In Fern, you organize related endpoints into a Service. This grouping improves clarity and makes the generated SDKs more idiomatic.
Each service defines:
- A base-path: A common prefix for all the endpoints' HTTP paths
- Whether the service requires authentication
An endpoint includes:
- A URL path (Optionally including path parameters)
- An HTTP Method
- Request information (Optional)
- Request body
- Successful (200) response information (Optional)
- Error (non-200) responses that this endpoint might return (Optional)
Each endpoint has a URL path.
The full path for the endpoint is the concatenation of:
- The environment URL
- The service
- The endpoint
Supply path parameters for your endpoints to create dynamic URLs.
Services can also have path-parameters:
Each endpoint can specify query parameters:
allow-multiple to specify that a query parameter is allowed
multiple times in the URL, as in
?filter=jane&filter=smith. This will alter
the generated SDKs so that consumers can provide multiple values for the query
Each endpoint can override the auth behavior specified in the service.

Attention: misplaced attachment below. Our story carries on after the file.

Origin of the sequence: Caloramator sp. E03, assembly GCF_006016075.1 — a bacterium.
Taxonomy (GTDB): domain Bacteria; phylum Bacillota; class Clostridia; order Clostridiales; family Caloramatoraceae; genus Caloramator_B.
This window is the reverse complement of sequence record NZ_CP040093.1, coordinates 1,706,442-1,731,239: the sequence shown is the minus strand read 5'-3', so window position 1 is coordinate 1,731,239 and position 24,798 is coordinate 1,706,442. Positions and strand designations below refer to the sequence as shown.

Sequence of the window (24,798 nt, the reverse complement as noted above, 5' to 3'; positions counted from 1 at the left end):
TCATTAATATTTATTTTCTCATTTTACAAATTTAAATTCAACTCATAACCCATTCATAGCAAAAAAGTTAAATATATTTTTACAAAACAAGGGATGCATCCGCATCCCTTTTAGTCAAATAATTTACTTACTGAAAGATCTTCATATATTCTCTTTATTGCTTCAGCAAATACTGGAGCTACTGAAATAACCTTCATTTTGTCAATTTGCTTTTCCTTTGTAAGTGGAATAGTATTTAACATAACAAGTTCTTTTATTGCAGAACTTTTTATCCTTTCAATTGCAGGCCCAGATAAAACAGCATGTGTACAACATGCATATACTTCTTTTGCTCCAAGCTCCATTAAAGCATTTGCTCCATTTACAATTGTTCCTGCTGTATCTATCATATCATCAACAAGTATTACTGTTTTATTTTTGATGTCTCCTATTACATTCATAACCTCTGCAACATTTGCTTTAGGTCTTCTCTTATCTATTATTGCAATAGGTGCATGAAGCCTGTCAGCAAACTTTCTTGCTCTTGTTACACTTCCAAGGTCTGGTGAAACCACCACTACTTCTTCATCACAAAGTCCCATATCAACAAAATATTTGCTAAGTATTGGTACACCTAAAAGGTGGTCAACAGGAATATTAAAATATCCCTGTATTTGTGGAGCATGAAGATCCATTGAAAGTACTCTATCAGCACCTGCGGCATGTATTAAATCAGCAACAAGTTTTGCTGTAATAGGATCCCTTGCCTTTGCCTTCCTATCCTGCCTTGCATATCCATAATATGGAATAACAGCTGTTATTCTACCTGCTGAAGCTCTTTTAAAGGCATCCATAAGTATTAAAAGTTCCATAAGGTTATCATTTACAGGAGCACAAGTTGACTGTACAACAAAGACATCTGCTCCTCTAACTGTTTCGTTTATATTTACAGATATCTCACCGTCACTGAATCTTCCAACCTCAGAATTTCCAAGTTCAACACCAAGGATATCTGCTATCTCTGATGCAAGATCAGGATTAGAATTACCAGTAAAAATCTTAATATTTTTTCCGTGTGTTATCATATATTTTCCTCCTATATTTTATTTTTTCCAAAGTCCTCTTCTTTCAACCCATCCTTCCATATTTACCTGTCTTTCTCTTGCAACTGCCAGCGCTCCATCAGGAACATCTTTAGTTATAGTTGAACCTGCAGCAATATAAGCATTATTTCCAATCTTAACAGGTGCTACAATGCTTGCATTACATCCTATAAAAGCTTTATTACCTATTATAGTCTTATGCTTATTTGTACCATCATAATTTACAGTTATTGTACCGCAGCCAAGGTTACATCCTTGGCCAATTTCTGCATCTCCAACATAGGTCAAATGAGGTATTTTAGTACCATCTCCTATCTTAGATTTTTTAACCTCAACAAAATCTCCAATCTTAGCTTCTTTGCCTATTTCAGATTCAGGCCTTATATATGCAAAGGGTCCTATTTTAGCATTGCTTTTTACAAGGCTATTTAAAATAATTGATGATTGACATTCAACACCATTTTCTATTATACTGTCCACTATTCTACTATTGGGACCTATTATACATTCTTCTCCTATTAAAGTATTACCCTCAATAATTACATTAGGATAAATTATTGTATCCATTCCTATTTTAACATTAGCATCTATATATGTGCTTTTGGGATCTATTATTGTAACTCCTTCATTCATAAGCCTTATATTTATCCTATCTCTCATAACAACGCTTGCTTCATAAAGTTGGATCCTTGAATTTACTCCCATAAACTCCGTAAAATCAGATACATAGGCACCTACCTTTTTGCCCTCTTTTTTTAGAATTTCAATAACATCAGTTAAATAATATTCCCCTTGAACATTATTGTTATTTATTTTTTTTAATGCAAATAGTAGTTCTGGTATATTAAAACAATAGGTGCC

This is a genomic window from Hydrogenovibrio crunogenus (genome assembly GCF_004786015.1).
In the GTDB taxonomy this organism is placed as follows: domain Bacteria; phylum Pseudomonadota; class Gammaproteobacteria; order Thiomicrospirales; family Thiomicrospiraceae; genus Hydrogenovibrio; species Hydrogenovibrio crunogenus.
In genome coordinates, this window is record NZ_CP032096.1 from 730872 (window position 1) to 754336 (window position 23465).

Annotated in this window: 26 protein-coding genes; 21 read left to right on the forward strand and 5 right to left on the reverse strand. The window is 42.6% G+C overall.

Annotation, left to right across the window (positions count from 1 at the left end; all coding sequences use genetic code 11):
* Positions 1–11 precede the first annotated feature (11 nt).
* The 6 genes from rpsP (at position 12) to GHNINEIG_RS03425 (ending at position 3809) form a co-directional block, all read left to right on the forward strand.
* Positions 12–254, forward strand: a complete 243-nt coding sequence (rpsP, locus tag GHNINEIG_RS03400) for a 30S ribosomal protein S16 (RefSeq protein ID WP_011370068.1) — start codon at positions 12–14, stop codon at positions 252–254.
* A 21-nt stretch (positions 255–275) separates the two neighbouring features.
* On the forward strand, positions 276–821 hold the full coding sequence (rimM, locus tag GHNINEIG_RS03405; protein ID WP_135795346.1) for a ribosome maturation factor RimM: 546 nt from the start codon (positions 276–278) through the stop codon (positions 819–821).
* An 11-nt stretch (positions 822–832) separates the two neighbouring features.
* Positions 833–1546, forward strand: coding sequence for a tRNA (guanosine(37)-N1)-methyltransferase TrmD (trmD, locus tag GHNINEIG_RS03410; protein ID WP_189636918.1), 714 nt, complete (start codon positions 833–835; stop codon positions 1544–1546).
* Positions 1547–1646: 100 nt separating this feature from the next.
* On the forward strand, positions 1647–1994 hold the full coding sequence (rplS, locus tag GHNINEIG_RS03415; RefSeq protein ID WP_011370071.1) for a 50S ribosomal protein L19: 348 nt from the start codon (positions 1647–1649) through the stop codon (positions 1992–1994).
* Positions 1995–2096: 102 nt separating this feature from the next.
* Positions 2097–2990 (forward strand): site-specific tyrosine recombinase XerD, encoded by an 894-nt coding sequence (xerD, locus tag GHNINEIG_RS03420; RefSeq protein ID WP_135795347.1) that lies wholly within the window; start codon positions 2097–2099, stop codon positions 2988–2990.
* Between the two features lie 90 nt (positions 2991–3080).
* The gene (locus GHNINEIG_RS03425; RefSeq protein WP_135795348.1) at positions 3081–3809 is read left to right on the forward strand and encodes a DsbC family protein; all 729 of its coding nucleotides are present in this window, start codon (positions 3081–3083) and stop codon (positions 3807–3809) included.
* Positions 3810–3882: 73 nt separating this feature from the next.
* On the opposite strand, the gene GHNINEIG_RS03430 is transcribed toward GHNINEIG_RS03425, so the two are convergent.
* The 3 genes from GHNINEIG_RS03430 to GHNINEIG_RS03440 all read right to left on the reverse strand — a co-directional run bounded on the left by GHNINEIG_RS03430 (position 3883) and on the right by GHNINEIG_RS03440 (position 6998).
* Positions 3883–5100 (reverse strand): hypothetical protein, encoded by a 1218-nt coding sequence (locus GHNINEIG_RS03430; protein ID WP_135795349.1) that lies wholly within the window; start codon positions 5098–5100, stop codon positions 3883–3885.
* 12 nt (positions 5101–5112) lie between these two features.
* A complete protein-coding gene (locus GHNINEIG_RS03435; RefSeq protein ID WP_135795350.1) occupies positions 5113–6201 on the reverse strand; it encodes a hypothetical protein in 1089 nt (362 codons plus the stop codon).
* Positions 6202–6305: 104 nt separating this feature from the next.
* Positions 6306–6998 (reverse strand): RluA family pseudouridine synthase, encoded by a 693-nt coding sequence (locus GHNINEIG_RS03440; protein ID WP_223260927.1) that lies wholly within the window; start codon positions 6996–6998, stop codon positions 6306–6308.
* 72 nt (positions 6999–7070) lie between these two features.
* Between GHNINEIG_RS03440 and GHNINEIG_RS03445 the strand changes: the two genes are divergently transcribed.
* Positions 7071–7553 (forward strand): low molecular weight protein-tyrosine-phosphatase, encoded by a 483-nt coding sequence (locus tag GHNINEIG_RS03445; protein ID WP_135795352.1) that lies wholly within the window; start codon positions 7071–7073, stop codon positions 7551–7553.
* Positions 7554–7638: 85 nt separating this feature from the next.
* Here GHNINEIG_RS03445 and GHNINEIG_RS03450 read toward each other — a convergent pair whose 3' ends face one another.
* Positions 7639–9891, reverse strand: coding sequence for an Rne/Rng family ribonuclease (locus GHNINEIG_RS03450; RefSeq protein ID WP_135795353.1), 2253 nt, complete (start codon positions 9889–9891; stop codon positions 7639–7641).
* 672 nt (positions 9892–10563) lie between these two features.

Each endpoint can specify request headers:
Services can also specify request headers. These headers will cascade to the service's endpoints.
Endpoints can specify a request body type.
Inlining a request body
If the request body is an object, you can inline the type declaration. This makes the generated SDKs a bit more idiomatic.
Multipart form uploads
If the request involves uploading a file, use the
in your request body.
Endpoints can specify a
response, which is the type of the body that will be
returned on a successful (200) call.
Endpoints can specify error responses, which detail the non-200 responses that the endpoint might return.
You can learn more about how to define errors on the Errors page.
When you declare an example, you can also specify some examples of how that endpoint might be used. These are used by the compiler to enhance the generated outputs. Examples will show up as comments in your SDKs, API documentation, and Postman collection.
You may add examples for endpoints, types, and errors.
If you're adding an example to an endpoint and the type already has an example, you can reference it using
Examples contain all the information about the endpoint call, including the request body, path paramters, query parameters, headers, and response body.
You can also specify examples of failed endpoints calls. Add the
property to a response example to designate which failure you're demonstrating.
If the error has a body, then you must include the body in the example.
Referencing examples from types
To avoid duplication, you can reference examples from types using